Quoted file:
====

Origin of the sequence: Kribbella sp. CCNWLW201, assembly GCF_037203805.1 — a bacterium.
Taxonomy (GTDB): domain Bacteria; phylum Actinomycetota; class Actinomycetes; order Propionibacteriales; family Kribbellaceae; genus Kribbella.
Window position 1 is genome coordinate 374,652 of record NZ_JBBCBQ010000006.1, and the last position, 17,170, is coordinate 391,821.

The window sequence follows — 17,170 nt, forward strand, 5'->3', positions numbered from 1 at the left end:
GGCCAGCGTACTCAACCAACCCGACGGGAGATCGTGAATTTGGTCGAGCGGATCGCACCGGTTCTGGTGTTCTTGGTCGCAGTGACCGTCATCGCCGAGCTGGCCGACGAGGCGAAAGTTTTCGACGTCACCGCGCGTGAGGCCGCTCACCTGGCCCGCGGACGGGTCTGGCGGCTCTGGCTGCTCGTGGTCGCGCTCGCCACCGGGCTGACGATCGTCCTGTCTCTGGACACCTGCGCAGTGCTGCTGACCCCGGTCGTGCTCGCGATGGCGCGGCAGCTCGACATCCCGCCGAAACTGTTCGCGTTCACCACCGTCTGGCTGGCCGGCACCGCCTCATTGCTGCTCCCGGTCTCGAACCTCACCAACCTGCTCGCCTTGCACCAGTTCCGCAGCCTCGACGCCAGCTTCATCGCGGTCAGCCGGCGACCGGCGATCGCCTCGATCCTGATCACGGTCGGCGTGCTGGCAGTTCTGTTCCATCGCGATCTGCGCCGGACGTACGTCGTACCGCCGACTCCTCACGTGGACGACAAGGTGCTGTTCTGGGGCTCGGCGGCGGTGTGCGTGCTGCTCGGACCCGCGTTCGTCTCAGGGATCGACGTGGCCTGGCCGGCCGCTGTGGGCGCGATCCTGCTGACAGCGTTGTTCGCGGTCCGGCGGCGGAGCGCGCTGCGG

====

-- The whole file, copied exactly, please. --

Origin of the sequence: Kribbella sp. CCNWLW201, assembly GCF_037203805.1 — a bacterium.
Taxonomy (GTDB): domain Bacteria; phylum Actinomycetota; class Actinomycetes; order Propionibacteriales; family Kribbellaceae; genus Kribbella.
Window position 1 is genome coordinate 374,652 of record NZ_JBBCBQ010000006.1, and the last position, 17,170, is coordinate 391,821.

The window sequence follows — 17,170 nt, forward strand, 5'->3', positions numbered from 1 at the left end:
GGCCAGCGTACTCAACCAACCCGACGGGAGATCGTGAATTTGGTCGAGCGGATCGCACCGGTTCTGGTGTTCTTGGTCGCAGTGACCGTCATCGCCGAGCTGGCCGACGAGGCGAAAGTTTTCGACGTCACCGCGCGTGAGGCCGCTCACCTGGCCCGCGGACGGGTCTGGCGGCTCTGGCTGCTCGTGGTCGCGCTCGCCACCGGGCTGACGATCGTCCTGTCTCTGGACACCTGCGCAGTGCTGCTGACCCCGGTCGTGCTCGCGATGGCGCGGCAGCTCGACATCCCGCCGAAACTGTTCGCGTTCACCACCGTCTGGCTGGCCGGCACCGCCTCATTGCTGCTCCCGGTCTCGAACCTCACCAACCTGCTCGCCTTGCACCAGTTCCGCAGCCTCGACGCCAGCTTCATCGCGGTCAGCCGGCGACCGGCGATCGCCTCGATCCTGATCACGGTCGGCGTGCTGGCAGTTCTGTTCCATCGCGATCTGCGCCGGACGTACGTCGTACCGCCGACTCCTCACGTGGACGACAAGGTGCTGTTCTGGGGCTCGGCGGCGGTGTGCGTGCTGCTCGGACCCGCGTTCGTCTCAGGGATCGACGTGGCCTGGCCGGCCGCTGTGGGCGCGATCCTGCTGACAGCGTTGTTCGCGGTCCGGCGGCGGAGCGCGCTGCGG